Tuesday, April 26, 2011

Girl on Girl Games: Style Savvy

Once upon a time, your humble contributor (me) was just a little girl. Actually, I was this girl:

Adorable, yes?
But, as time went on, and my mom stopped doing my hair and picking my clothes, I turned into this girl:

I'm the one on the left.
And now I'm reviewing a fashion game.

All jests aside, I really do enjoy fashion. I read InStyle on airplanes just like anyone else; I have whiled away many a rainy Saturday watching marathons of What Not To Wear. When the occasion arises, I have no problem putting together an outfit that doesn't make me look like a mental patient. Now, I don't have a ton of money to blow on clothing, so I don't get a lot of practice at looking fantastic.

Luckily for me, there's Style Savvy.

 The game is simple. You are a young fashionista on the go, and you've taken a sales job at one of the hottest boutiques in town. You work your way up to the top, get your own store, and the rest is history. Well, actually, the rest is just serving customers, managing inventory, and competing in fashion contests.

You start in your apartment, your launchpad to fashion stardom. You apparently get to keep all the vendor samples (and you apparently fit into vendor samples ...ahem...) and so you are able to make outfits for yourself out of anything you've bought for your store. You can do your make up, also. And, like all apartments, it is from here that you can adjust your identity and volume level.

A very metro-girl apartment. I feel like I'm in Ikea...
 In case you're wondering, here's me:

(keep reading, fools!)

Surprisingly, there are several places to visit in this "world", but they are all shades of stereotype: you can visit your store, your friend's store, the hair salon, the cosmetics store, your (male) boss' mansion, the vendor fair, or the contest hall. You'll find that you spend almost all of your time split 80-20 between your store and the vendor fair.

Is this the overworld?
The meat of the game occurs in your store. You are responsible for finding outfits or single items of clothing for each customer that enters the store. They will give you a starting point: a brand, a type, a color, or a price range. You have to look carefully at their current outfit, too--the brands in Style Savvy have a definite look to them, and customers tend to be more open to brands they already like.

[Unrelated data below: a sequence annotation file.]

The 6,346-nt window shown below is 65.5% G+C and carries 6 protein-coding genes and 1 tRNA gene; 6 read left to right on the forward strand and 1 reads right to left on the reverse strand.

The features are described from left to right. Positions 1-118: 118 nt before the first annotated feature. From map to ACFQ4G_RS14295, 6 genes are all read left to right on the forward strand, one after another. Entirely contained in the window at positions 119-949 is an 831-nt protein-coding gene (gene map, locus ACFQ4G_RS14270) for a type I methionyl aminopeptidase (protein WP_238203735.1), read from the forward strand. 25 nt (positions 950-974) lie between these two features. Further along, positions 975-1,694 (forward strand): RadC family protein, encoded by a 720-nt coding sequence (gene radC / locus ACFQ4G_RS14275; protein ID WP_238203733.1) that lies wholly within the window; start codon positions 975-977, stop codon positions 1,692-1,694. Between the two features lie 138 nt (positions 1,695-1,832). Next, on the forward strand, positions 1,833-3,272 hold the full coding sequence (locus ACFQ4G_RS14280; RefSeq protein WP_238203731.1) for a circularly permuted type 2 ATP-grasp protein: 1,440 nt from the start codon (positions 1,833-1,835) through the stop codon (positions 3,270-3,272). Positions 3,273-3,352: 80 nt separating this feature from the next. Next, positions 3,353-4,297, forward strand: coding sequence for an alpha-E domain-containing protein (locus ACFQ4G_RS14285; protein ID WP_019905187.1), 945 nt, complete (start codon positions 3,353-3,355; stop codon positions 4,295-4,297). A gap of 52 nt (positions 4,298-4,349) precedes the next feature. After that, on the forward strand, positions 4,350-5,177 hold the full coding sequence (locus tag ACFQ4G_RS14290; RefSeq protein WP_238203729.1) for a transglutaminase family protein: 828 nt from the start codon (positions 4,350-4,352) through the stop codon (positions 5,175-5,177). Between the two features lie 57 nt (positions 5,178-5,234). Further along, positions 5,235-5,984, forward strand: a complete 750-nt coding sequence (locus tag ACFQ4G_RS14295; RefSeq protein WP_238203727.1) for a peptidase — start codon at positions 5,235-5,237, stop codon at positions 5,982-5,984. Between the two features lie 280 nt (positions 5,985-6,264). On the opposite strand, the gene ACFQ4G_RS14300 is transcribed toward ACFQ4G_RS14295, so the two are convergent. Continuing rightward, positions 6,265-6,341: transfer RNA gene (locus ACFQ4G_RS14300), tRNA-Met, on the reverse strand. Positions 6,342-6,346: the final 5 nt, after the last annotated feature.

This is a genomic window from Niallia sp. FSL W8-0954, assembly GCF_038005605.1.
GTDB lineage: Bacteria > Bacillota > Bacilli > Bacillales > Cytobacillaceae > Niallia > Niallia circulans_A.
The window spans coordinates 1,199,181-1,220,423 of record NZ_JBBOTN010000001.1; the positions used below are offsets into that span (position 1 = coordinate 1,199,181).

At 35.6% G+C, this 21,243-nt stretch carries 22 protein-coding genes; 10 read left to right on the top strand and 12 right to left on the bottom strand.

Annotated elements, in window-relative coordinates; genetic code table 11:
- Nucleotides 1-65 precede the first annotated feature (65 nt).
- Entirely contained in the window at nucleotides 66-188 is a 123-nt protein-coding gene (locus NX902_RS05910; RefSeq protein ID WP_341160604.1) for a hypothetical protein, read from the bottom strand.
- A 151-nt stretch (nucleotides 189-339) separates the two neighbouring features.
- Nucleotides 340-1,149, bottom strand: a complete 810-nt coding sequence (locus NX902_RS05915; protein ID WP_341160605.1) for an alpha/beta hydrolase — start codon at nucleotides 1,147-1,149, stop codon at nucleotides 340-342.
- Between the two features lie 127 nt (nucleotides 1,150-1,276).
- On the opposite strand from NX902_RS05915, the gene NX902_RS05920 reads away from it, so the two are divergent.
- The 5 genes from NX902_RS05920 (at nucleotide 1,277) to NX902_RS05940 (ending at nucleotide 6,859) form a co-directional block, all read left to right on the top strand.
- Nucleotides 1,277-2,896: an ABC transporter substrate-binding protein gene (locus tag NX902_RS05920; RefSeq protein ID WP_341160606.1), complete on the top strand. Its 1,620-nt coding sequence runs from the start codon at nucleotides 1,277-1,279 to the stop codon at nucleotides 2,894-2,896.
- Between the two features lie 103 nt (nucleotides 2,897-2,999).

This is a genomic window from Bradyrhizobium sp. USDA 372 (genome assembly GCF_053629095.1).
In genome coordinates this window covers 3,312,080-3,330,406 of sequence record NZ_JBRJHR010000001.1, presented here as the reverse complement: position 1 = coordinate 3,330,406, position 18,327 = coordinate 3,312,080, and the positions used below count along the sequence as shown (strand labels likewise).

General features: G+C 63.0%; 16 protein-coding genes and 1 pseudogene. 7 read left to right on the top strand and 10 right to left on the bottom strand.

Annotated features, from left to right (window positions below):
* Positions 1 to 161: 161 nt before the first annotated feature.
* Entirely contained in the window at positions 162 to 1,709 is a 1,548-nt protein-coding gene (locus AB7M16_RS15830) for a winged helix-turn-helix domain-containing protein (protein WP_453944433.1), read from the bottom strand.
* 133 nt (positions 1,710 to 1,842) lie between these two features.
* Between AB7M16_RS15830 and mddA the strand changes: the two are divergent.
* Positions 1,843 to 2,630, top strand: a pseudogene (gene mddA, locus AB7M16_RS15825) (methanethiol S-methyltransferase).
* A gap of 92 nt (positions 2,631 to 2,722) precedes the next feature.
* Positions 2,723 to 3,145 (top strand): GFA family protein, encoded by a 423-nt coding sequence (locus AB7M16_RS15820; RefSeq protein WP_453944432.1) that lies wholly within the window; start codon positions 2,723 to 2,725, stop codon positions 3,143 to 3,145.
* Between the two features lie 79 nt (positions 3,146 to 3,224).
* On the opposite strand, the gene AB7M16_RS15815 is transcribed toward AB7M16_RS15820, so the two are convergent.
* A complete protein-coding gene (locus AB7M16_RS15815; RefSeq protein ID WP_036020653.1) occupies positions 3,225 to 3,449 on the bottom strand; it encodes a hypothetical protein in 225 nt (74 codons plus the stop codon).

You can search your inventory to try to find exactly what they want. If you don't have the ideal garment, you can choose to cancel the sale (disappointing the customer) or provide an alternative garment that they may, or may not, like.

The Inventory Screen
 Luckily everyone in Style Savvy world is a size 0, so you don't have to worry about size distribution--just like a real boutique!

If you manage to find a suitable garment, you'll get a good reaction. If you find the perfect piece, you'll get a mini-cutscene animation of the customer twirling in rose petals. Getting a better reaction usually means you'll get to sell the customer more items, which is good for business.

Here's what I proposed...
...and here's her reaction. Sale!

There's more to it than just selling. You can create whole outfits on mannequins for people to buy, or you can feature items for sales flyers. You can hold clearance sales, too. Inventory is managed entirely by you, so you can tailor your store to be, for example, entirely high fashion or entirely goth (or lolita...?) by buying only certain brands from the vendor fair.